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Greek Diaspora Descendent: Producing and Restoring Identity

Written by Chris Herman

Willimantic, Conn. - Denise Matthews, associate professor of communication at Eastern Connecticut State University, will present her work on displaced Anatolian Christians from the country of Greece during the 1920's from 12:30-1:30 p.m. on Sept. 27 in the President's Dining Room, located in Hurley Hall. The public is invited. Admission is free.

The presentation is based on original and secondary research into the fate of Christian people expelled permanently from their Anatolian homeland by the Lucerne Treaty of 1923. While 1.5 million displaced Christians became refugees in Greece, others immigrated to the United States.

Matthews, a descendent of this diaspora, will explore the impact of the experience on the lives of Anatolian Greek families who built new lives and identities in the United States. "I grew up thinking that I was 100 percent Greek," said Matthews. This is a personal excavation of genetics, family lore and world history in a documentary format, shot in Turkey, Greece and the US."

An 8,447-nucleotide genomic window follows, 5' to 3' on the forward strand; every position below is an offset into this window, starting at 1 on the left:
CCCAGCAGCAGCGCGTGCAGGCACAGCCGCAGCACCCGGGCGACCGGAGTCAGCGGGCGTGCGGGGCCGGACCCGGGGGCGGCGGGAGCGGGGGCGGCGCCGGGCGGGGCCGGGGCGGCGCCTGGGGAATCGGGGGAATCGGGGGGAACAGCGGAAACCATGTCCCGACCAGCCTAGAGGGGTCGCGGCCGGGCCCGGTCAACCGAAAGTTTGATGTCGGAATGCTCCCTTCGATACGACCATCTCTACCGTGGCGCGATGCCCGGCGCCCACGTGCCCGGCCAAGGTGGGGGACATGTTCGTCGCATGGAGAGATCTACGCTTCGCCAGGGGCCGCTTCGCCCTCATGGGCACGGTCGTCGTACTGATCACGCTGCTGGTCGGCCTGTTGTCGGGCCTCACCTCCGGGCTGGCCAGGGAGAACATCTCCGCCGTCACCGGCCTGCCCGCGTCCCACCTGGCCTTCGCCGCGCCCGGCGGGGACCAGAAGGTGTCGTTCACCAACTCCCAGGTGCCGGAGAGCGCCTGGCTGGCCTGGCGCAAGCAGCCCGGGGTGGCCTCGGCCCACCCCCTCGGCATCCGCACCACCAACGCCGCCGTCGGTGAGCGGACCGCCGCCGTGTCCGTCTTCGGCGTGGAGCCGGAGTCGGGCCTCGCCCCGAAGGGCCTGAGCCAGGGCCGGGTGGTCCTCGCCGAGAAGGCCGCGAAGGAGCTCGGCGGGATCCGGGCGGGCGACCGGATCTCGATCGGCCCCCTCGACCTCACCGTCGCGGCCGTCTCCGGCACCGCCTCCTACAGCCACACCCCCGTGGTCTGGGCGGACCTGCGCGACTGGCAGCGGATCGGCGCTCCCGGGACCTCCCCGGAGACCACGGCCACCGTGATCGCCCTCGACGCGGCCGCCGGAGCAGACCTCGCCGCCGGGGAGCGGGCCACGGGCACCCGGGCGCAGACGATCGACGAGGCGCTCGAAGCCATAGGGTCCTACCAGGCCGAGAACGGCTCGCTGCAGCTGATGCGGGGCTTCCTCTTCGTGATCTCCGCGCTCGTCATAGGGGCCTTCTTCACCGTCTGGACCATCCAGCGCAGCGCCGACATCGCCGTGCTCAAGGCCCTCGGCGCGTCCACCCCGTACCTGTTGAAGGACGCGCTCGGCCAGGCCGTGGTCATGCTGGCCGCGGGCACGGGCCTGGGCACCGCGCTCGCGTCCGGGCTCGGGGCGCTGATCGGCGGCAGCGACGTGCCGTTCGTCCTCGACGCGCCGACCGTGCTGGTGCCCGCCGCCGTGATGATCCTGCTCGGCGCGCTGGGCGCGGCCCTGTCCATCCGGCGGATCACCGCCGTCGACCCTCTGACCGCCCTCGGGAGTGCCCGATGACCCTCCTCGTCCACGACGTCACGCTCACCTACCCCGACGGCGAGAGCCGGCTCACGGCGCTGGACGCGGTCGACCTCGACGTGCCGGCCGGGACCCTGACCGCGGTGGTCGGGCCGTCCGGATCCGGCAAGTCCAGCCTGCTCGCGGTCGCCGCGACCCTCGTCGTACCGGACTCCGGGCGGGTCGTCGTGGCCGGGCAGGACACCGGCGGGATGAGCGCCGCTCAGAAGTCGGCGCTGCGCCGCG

Matthews has taught at Eastern since 2003.  She earned a doctorate from the University of Florida College of Journalism and Communications, where her doctoral dissertation was on "The Effect of Educating Parents on Children's Comprehension of Television Commercials." She has presented at several film festivals and professional association meetings, winning awards for her documentaries, and has published on the social implications of new media and technologies.

For more information on the presentation, contact Professor David Stoloff at (860) 465-0028 or

March 2015

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